A Prescription-Free Way to Affordable Health
July 7, 2016
NCPA Senior Fellow Devon Herrick writes in Newsweek:
The American College of Physicians (ACP) is urging its 140,000 members to prescribe generic medications whenever possible, even if newer medicines are available. The ACP explains that people are far more likely to fill an inexpensive generic prescription because skyrocketing drug prices and insurance fees have made brand-name medicines increasingly unaffordable.
That recommendation, though a step in the right direction, doesn't go far enough. Often, the cheapest, safest and most effective treatments don't require a prescription at all.
It's time for doctors and insurers to steer patients to these non-prescription remedies. Doing so would save patients billions while improving their health.
Prescription drug prices keep rising. List prices for brand-name drugs jumped almost 15 percent in 2015. Even generic prices rose 3 percent.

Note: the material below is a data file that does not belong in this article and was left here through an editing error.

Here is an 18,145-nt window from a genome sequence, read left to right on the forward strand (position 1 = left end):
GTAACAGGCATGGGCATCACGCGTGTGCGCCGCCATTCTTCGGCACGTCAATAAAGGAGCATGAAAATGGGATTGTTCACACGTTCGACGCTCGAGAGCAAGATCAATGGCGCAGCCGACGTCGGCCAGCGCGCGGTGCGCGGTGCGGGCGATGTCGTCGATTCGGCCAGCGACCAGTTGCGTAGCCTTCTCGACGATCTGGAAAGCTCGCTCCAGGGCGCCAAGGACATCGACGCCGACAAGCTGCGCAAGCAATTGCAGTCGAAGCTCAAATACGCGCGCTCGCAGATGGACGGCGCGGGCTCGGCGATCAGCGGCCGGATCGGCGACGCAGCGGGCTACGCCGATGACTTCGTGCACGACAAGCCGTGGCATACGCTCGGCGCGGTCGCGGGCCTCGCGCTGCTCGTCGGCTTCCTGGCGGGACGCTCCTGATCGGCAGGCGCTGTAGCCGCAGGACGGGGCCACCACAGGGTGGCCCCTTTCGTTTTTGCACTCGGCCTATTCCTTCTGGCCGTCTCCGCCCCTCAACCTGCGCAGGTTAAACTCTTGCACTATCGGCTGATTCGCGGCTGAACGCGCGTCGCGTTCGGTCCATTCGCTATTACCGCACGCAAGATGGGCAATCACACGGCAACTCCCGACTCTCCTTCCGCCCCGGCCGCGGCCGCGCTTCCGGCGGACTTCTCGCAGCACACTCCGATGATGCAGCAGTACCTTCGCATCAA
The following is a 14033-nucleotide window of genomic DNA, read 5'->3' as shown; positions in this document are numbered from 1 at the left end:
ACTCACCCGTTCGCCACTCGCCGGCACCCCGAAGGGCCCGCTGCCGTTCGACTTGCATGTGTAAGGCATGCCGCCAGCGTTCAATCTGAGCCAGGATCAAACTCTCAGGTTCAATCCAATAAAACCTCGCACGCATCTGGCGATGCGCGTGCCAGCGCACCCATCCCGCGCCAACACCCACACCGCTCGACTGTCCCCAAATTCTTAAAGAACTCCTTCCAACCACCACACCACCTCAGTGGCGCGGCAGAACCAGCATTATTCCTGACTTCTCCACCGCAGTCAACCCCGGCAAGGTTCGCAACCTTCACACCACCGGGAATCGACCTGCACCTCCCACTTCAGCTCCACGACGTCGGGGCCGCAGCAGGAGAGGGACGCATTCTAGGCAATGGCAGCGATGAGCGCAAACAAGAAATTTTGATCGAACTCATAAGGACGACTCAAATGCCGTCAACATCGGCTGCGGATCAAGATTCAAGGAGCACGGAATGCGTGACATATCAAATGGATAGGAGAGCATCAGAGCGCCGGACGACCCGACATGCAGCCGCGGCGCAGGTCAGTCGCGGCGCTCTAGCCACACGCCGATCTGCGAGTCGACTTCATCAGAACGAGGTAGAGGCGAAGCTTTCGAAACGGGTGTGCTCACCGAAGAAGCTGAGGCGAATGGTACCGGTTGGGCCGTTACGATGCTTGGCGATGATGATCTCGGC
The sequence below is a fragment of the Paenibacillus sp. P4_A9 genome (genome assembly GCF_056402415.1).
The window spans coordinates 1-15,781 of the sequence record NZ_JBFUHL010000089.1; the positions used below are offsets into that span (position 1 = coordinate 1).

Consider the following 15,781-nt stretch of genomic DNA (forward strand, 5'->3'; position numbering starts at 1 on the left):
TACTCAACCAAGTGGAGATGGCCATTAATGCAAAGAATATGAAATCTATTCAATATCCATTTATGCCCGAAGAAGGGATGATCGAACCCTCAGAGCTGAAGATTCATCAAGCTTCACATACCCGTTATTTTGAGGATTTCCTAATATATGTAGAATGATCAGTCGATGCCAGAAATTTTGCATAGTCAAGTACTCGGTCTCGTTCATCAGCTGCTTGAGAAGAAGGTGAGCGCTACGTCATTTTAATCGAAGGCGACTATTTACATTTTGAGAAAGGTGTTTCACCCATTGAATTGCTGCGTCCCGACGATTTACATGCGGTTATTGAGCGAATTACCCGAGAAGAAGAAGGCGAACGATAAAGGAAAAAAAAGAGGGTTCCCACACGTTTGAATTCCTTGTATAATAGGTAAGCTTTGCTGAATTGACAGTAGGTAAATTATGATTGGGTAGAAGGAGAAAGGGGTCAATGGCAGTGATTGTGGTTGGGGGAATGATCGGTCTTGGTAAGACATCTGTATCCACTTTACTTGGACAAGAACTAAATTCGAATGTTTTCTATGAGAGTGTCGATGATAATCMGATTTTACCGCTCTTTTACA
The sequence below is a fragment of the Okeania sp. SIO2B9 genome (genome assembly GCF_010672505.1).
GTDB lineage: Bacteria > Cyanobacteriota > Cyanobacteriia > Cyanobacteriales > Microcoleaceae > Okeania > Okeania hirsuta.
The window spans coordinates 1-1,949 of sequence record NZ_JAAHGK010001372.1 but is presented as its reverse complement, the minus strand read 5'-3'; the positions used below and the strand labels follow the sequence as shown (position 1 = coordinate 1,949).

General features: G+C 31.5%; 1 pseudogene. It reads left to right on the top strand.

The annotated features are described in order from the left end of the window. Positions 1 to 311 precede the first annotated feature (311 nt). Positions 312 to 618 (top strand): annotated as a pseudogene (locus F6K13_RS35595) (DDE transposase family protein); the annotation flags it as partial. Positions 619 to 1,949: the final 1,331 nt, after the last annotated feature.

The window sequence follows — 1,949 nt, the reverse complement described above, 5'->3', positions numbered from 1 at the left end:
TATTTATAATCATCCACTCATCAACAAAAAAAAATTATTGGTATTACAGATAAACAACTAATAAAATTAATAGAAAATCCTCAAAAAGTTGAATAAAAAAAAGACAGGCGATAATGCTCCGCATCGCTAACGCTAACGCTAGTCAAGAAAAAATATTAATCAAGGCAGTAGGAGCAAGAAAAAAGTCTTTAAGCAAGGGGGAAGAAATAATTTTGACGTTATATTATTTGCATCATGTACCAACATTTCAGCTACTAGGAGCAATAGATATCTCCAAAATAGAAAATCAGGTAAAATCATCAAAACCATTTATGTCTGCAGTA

Insurers increasingly pass on these costs to patients. Patients' average out-of-pocket spending jumped 77 percent from 2004 to 2014. Spending on insurance deductibles rose eight times as fast as wages. And expenditures on co-insurance -- an arrangement that forces patients to pay a large percentage of each prescription's cost -- more than doubled.
Many patients can't afford these costs. So they respond by skipping doses to make their prescriptions last longer. Or they don't fill the prescriptions at all -- and become sicker as a result.
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